Places Discussed

(Critical Guide to Settings and Places in Literature)


*Troezen (TREE-zun). Greek town in the Peloponnesus, on the Saronic Gulf, opposite Athens, that is the birthplace of Theseus, king of Athens, as well as his son Hippolytus’s childhood home. Troezen is a “gentle province” removed from “the blaze of Athens’s brawling protocol.” However, Hippolytus’s return to Troezen to live under the same roof as Phaedra during Theseus’s absence makes the province seethe with forbidden desires.


*Athens. Theseus’s seat of government. Before Theseus’s reign, Athens’s subordination to Crete required an annual tribute of fourteen young people to be devoured by the Cretan Minotaur.


*Crete (kreet). Fifth largest island in the Mediterranean Sea, located southeast of the Greek mainland. There, in a mazelike labyrinth at Knossos, lives the Minotaur, the creature born from Queen Pasiphaë’s coupling with a white bull that the sea god Poseidon gave to her husband, King Minos. Theseus killed the Minotaur with the help of Princess Ariadne, then married her sister Phaedra. Phaedra’s Cretan origins establish not only her foreignness in Athens—in contrast to Princess Aricia’s pure Athenian blood—but also her heritage of monstrous passion, embodied at play’s end in the bull-dragon from the sea that kills Hippolytus.


*Scythia (SIHTH-ee-ah). Area in southeastern Europe, around the region northeast of the Black Sea in what is now Moldava, Ukraine, and western Russia. The Greeks considered the Scythians and their Amazon neighbors, a female warrior society, barbarians. Hippolytus, as the son of Antiope, an Amazon whom Theseus carried off to Athens, is both an illegitimate heir and a despised alien.


*Naxos. Largest and most fertile of Greece’s Cyclades Islands, almost at the center of the Aegean Sea. There, Theseus abandons Ariadne before kidnapping Antiope and marrying Phaedra.

Phaedra Bibliography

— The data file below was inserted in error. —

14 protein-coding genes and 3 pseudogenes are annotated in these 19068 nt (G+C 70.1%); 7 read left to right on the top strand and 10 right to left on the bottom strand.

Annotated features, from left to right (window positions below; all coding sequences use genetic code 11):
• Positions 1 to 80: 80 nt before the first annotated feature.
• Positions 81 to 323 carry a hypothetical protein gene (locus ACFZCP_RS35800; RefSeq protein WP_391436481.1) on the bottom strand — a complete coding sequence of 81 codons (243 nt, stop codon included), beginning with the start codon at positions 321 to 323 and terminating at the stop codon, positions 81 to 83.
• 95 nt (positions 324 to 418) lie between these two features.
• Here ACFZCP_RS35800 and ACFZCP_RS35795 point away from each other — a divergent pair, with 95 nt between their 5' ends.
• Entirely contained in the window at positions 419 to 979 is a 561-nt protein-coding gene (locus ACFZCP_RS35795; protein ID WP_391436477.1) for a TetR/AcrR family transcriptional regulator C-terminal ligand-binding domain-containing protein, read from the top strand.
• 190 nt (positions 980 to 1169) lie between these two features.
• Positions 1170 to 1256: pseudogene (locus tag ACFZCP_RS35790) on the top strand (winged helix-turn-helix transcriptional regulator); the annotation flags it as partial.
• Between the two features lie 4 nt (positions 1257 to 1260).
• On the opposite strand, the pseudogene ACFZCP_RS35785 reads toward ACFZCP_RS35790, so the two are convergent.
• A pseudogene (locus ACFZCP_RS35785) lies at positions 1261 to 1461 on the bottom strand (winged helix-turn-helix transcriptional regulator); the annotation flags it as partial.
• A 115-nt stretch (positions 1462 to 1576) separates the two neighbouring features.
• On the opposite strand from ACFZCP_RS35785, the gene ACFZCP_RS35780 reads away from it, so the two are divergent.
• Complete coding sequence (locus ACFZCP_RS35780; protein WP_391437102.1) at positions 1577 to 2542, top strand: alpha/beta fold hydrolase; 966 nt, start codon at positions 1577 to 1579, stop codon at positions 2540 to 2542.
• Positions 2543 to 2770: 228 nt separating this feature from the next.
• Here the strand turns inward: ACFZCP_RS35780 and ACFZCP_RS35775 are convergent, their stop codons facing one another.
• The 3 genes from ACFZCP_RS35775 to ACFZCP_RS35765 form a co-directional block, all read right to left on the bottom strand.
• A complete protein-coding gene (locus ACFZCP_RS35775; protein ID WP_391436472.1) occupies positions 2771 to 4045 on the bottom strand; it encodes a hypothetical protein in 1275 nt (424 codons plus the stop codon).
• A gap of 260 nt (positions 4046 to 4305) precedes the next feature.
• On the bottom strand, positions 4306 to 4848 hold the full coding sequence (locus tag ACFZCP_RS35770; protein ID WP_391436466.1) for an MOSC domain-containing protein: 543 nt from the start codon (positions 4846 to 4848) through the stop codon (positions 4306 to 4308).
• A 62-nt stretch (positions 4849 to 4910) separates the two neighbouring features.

(Great Characters in Literature)

Abraham, Claude. “Phèdre.” In Jean Racine. Boston: Twayne, 1977. This chapter in Abraham’s book focuses on Racine’s radical alterations of the characterizations from his sources, Euripides and Seneca. He also emphasizes the musicality of Racine’s language and his emphasis on the importance of eyes.

Clark, A. F. B. “Phèdre.” In Jean Racine. New York: Octagon Books, 1969. An overview of Racine’s work that includes chapters on the age of Racine, classical tragedy before Racine, Racine’s life, and each of his plays. Clark demonstrates that Phaedra marks Racine’s transition from secular to sacred plays as the protagonist is a “Greek woman with a Jansenist conscience,” full of the consciousness of her sin.

Mourgues, Odette de. Racine: Or, The Triumph of Relevance. London: Cambridge University Press, 1967. This study focuses on the patterns created by the interdependence and function of Racine’s tragic components. Mourgues praises Racine’s poetic depth and asserts that, in his tragedies, language reigns supreme.

Weinberg, Bernard. “Phèdre.” In The Art of Jean Racine. Chicago: University of Chicago Press, 1963. Weinberg’s book contains one chapter for each of Racine’s plays. He declares Phaedra to be the author’s most completely achieved drama because of its originality, unity, and characterization.

Yarrow, Philip John. “From Mithridate to Phèdre.” In Racine. Totowa, N.J.: Rowman & Littlefield, 1978. In this chapter of his exhaustive study of Racine’s oeuvre, Yarrow examines Racine’s motivations for writing Phaedra, explores Racine’s debt to Euripides and Seneca, and proclaims that the play is the culmination of Racine’s work.